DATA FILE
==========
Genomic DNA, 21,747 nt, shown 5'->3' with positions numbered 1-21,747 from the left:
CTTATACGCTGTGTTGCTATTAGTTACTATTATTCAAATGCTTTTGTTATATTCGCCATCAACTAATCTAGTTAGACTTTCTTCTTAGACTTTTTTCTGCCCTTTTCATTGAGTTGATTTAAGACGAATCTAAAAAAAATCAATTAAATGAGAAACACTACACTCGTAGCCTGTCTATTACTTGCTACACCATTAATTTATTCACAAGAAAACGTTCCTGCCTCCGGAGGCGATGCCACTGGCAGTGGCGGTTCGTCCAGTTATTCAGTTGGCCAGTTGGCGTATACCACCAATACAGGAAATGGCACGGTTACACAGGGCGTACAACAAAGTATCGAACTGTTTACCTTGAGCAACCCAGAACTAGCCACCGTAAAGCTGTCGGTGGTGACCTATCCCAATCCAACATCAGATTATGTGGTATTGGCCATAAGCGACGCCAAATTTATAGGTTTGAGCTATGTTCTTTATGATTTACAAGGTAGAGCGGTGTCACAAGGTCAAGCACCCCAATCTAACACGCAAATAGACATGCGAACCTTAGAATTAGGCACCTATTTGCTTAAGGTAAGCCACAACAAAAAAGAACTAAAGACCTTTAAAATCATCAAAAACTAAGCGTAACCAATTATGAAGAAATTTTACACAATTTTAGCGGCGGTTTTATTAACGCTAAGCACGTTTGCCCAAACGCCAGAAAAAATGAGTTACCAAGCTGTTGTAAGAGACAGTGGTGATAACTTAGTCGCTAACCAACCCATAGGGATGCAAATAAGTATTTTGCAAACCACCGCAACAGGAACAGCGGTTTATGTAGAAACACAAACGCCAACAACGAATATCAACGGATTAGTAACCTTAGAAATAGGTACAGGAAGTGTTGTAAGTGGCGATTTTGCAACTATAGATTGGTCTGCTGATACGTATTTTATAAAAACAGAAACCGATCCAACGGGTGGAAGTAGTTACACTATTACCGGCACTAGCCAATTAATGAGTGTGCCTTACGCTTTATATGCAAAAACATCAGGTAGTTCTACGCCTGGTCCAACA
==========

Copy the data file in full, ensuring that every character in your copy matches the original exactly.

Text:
Genomic DNA, 21,747 nt, shown 5'->3' with positions numbered 1-21,747 from the left:
CTTATACGCTGTGTTGCTATTAGTTACTATTATTCAAATGCTTTTGTTATATTCGCCATCAACTAATCTAGTTAGACTTTCTTCTTAGACTTTTTTCTGCCCTTTTCATTGAGTTGATTTAAGACGAATCTAAAAAAAATCAATTAAATGAGAAACACTACACTCGTAGCCTGTCTATTACTTGCTACACCATTAATTTATTCACAAGAAAACGTTCCTGCCTCCGGAGGCGATGCCACTGGCAGTGGCGGTTCGTCCAGTTATTCAGTTGGCCAGTTGGCGTATACCACCAATACAGGAAATGGCACGGTTACACAGGGCGTACAACAAAGTATCGAACTGTTTACCTTGAGCAACCCAGAACTAGCCACCGTAAAGCTGTCGGTGGTGACCTATCCCAATCCAACATCAGATTATGTGGTATTGGCCATAAGCGACGCCAAATTTATAGGTTTGAGCTATGTTCTTTATGATTTACAAGGTAGAGCGGTGTCACAAGGTCAAGCACCCCAATCTAACACGCAAATAGACATGCGAACCTTAGAATTAGGCACCTATTTGCTTAAGGTAAGCCACAACAAAAAAGAACTAAAGACCTTTAAAATCATCAAAAACTAAGCGTAACCAATTATGAAGAAATTTTACACAATTTTAGCGGCGGTTTTATTAACGCTAAGCACGTTTGCCCAAACGCCAGAAAAAATGAGTTACCAAGCTGTTGTAAGAGACAGTGGTGATAACTTAGTCGCTAACCAACCCATAGGGATGCAAATAAGTATTTTGCAAACCACCGCAACAGGAACAGCGGTTTATGTAGAAACACAAACGCCAACAACGAATATCAACGGATTAGTAACCTTAGAAATAGGTACAGGAAGTGTTGTAAGTGGCGATTTTGCAACTATAGATTGGTCTGCTGATACGTATTTTATAAAAACAGAAACCGATCCAACGGGTGGAAGTAGTTACACTATTACCGGCACTAGCCAATTAATGAGTGTGCCTTACGCTTTATATGCAAAAACATCAGGTAGTTCTACGCCTGGTCCAACA